Monday, November 28, 2011

Lunedi Lunacy

Late last year and the earlier part of this year I posted a series of caricatures by the Swedish artist Einmar Nerman lining famous performers from New York, Hollywood and the West End. Many of them were well-known on both continents from their appearances on stage and screen but just many were artists who's fame rested solely in their work in England and Europe. Many of them were the stars of the hundreds of revues that filled West End theatres between the wars - shows produced by C.B. Cochrane or André Charlot with wonderful title like "London Calling", "Rats", "On With the Dance", "Queen High", "Bow Bells" or "Wake Up and Dream". Many of them features full scale production numbers with beautiful chorus girls and elaborate effects while others were small scaled and built on the abilities of multi-talented artists like Cicely Courtneidge and her husband Jack Hulbert.

Cicely was one those performers who was born in a trunk - her father Robert was a producer of theatricals from musical comedies to revivals of Shakespeare and in 1901 the 8 year old Cicely made her debut in 1901 as Peaseblossom in her father's production of A Midsummer Night's Dream in Manchester. By 16 she was playing leading roles in her father's musicals though there was some indication that her "star" status was dependent on paternal nepotism. When financial difficulties put an end to her father's days as a producer the young Cicily turned to playing the "Halls" realizing she could not be an "ingenue" forever.  And that experience with the raucous often unforgiving Music Hall audiences honed her craft as a comedienne, singers and dancer.  Her professional partnership with Jack Hulbert began in 1913 and led to a series of hit West End revues, many written by and produced by Hulbert. 

It was in one of their revues, Clowns in Clover, that she first ordered "A Dozen Double Damask Dinner Napkins" and

She first appeared on stage with Hulbert in 1913 and they married - despite her father's warning of dire things to come if she married an actor - in 1916. They were to appear on stage together until 1976 and that "undesirable" marriage was to last until Hulbert's death in 1978. Though known chiefly for her stage work Cicely appeared in several successful movies in the 1930s and 40s as a comedienne.   In this clip from Soldiers of the King, a 1933 musical,  she fills in for the missing member of an Adagio act in a - you'll never guess what??? - West End revue.  I may be missing something but I can't see where any stunt double takes over for her - the acrobatics seem to be solely Courtnedige at her comedic best.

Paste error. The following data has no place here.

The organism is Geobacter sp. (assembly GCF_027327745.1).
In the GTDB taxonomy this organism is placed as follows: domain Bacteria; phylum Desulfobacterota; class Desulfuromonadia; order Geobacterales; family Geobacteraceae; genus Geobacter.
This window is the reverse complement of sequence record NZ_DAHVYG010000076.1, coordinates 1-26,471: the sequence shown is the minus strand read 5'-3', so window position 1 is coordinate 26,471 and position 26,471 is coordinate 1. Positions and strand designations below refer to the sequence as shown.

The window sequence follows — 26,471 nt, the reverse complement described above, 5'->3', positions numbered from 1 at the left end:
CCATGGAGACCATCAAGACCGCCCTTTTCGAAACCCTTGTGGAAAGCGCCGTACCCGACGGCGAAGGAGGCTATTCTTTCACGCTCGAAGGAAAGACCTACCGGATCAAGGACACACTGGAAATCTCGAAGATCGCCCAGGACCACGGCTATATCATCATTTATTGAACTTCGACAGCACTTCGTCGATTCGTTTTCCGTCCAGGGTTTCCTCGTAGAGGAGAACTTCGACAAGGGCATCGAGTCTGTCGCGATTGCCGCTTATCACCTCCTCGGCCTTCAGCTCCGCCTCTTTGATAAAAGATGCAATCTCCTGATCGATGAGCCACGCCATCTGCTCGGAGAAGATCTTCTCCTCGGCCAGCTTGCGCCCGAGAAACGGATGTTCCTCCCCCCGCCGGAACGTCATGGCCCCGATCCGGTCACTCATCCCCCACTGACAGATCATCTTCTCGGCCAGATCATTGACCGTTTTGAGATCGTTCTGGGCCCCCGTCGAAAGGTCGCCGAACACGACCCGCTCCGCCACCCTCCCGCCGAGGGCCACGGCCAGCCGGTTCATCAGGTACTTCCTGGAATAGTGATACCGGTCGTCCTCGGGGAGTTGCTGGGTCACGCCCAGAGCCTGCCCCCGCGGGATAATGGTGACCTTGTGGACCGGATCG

Though she was to make marvellous cameo appearances in movies until she retired in 1977  her most memorable performance was as the elderly Lesbian actress in The L-Shaped Room in 1962.  She continued preforming  on stage and in 1971 during the run of Move Over, Mrs Markham celebrated her 70th year as a performer.  She toured this quintessential British farce throughout England and as far afield as Toronto's O'Keefe Centre.  It was the only time I saw her on stage and to be quite honest little about the play sticks in my memory.  However what happened afterwards is one of those small moments I cherish.  I went backstage afterwards clutching a copy of Robert Baral's Revue which I had bought a few weeks before.  He devoted several pages to London revues and included a picture of Cecily Courtneidge  and Jack Hulbert amongst the illustrations.  Dame Cecily - an honour she received in 1972 -  seemed a bit nonplused by this kid from the suburbs standing in the doorway of her dressing room - I'm sure there had been very few autograph seekers during the run -  but graciously invited me in.  She introduced me to an elegant gentleman who was seated in the corner but I didn't quite catch his name.  She signed my book and showed him the photo and they both chuckled.  He asked if I wanted his autograph too?  Stupidly I said no, as to be honest I've always been awkward at being an autograph hound and after mumbling my thanks I  beat an embarrassed retreat.  It was only later that I realized it was Hulbert and I missed my chance to get the two of them to sign the photo.  And am not at all sure to this day that I may not have offended his professional pride just a bit.

As a way to make up for it, here's a wonderful clip of the two of them together throughout their professional and private lives with Jack singing a song that could have been their theme:  Where There's You  There's Me.

I will always regret only getting Cecily Courtneidge's autograph when I had Jack Hulbert sitting - unrecognized - right in front of me.  Oh the foolishness of youth!

28 novembre/November - San Giacomo della Marca

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